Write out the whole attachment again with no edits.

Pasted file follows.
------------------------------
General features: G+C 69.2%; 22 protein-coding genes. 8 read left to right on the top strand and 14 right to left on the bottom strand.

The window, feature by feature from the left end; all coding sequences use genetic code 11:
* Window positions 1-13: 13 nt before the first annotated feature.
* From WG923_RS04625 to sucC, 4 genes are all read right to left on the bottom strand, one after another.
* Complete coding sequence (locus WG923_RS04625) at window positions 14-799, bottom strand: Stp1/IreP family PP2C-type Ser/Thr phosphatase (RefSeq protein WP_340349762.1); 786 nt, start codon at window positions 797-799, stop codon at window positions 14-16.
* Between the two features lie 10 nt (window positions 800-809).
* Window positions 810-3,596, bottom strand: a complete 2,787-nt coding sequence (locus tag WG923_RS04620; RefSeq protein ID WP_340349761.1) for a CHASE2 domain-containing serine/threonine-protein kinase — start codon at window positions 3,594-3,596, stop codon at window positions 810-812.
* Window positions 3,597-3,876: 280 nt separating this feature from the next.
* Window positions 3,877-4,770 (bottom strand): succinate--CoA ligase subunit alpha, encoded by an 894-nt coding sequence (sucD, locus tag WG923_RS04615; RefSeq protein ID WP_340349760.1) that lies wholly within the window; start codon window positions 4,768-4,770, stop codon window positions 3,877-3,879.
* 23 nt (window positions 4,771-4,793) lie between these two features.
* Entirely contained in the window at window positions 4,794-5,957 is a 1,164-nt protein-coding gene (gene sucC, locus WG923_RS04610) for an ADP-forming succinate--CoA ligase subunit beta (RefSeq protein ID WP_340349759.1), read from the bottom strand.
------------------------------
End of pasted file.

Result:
General features: G+C 69.2%; 22 protein-coding genes. 8 read left to right on the top strand and 14 right to left on the bottom strand.

The window, feature by feature from the left end; all coding sequences use genetic code 11:
* Window positions 1-13: 13 nt before the first annotated feature.
* From WG923_RS04625 to sucC, 4 genes are all read right to left on the bottom strand, one after another.
* Complete coding sequence (locus WG923_RS04625) at window positions 14-799, bottom strand: Stp1/IreP family PP2C-type Ser/Thr phosphatase (RefSeq protein WP_340349762.1); 786 nt, start codon at window positions 797-799, stop codon at window positions 14-16.
* Between the two features lie 10 nt (window positions 800-809).
* Window positions 810-3,596, bottom strand: a complete 2,787-nt coding sequence (locus tag WG923_RS04620; RefSeq protein ID WP_340349761.1) for a CHASE2 domain-containing serine/threonine-protein kinase — start codon at window positions 3,594-3,596, stop codon at window positions 810-812.
* Window positions 3,597-3,876: 280 nt separating this feature from the next.
* Window positions 3,877-4,770 (bottom strand): succinate--CoA ligase subunit alpha, encoded by an 894-nt coding sequence (sucD, locus tag WG923_RS04615; RefSeq protein ID WP_340349760.1) that lies wholly within the window; start codon window positions 4,768-4,770, stop codon window positions 3,877-3,879.
* 23 nt (window positions 4,771-4,793) lie between these two features.
* Entirely contained in the window at window positions 4,794-5,957 is a 1,164-nt protein-coding gene (gene sucC, locus WG923_RS04610) for an ADP-forming succinate--CoA ligase subunit beta (RefSeq protein ID WP_340349759.1), read from the bottom strand.